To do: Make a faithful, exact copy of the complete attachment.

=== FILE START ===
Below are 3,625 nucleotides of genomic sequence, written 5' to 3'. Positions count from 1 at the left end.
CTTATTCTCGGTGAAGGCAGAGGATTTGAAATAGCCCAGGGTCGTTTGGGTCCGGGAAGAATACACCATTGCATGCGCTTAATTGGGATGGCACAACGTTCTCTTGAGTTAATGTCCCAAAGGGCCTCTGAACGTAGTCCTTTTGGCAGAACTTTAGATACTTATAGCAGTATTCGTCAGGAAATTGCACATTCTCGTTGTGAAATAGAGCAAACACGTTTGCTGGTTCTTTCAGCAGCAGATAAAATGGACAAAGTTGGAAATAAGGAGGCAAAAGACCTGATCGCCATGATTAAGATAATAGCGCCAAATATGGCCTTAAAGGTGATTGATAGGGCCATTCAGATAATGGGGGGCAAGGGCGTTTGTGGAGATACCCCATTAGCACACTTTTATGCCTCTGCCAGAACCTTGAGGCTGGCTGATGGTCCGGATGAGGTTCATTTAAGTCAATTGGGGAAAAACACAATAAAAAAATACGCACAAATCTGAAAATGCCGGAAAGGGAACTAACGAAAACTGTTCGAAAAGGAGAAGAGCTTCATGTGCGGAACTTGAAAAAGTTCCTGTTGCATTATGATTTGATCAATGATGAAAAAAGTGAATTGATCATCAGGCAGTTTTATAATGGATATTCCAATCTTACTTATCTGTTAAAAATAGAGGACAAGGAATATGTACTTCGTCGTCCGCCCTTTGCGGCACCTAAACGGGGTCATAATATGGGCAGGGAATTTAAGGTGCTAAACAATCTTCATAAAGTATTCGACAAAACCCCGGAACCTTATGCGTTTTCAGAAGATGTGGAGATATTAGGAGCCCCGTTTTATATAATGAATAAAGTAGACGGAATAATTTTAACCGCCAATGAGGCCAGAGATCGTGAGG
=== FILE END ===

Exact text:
Below are 3,625 nucleotides of genomic sequence, written 5' to 3'. Positions count from 1 at the left end.
CTTATTCTCGGTGAAGGCAGAGGATTTGAAATAGCCCAGGGTCGTTTGGGTCCGGGAAGAATACACCATTGCATGCGCTTAATTGGGATGGCACAACGTTCTCTTGAGTTAATGTCCCAAAGGGCCTCTGAACGTAGTCCTTTTGGCAGAACTTTAGATACTTATAGCAGTATTCGTCAGGAAATTGCACATTCTCGTTGTGAAATAGAGCAAACACGTTTGCTGGTTCTTTCAGCAGCAGATAAAATGGACAAAGTTGGAAATAAGGAGGCAAAAGACCTGATCGCCATGATTAAGATAATAGCGCCAAATATGGCCTTAAAGGTGATTGATAGGGCCATTCAGATAATGGGGGGCAAGGGCGTTTGTGGAGATACCCCATTAGCACACTTTTATGCCTCTGCCAGAACCTTGAGGCTGGCTGATGGTCCGGATGAGGTTCATTTAAGTCAATTGGGGAAAAACACAATAAAAAAATACGCACAAATCTGAAAATGCCGGAAAGGGAACTAACGAAAACTGTTCGAAAAGGAGAAGAGCTTCATGTGCGGAACTTGAAAAAGTTCCTGTTGCATTATGATTTGATCAATGATGAAAAAAGTGAATTGATCATCAGGCAGTTTTATAATGGATATTCCAATCTTACTTATCTGTTAAAAATAGAGGACAAGGAATATGTACTTCGTCGTCCGCCCTTTGCGGCACCTAAACGGGGTCATAATATGGGCAGGGAATTTAAGGTGCTAAACAATCTTCATAAAGTATTCGACAAAACCCCGGAACCTTATGCGTTTTCAGAAGATGTGGAGATATTAGGAGCCCCGTTTTATATAATGAATAAAGTAGACGGAATAATTTTAACCGCCAATGAGGCCAGAGATCGTGAGG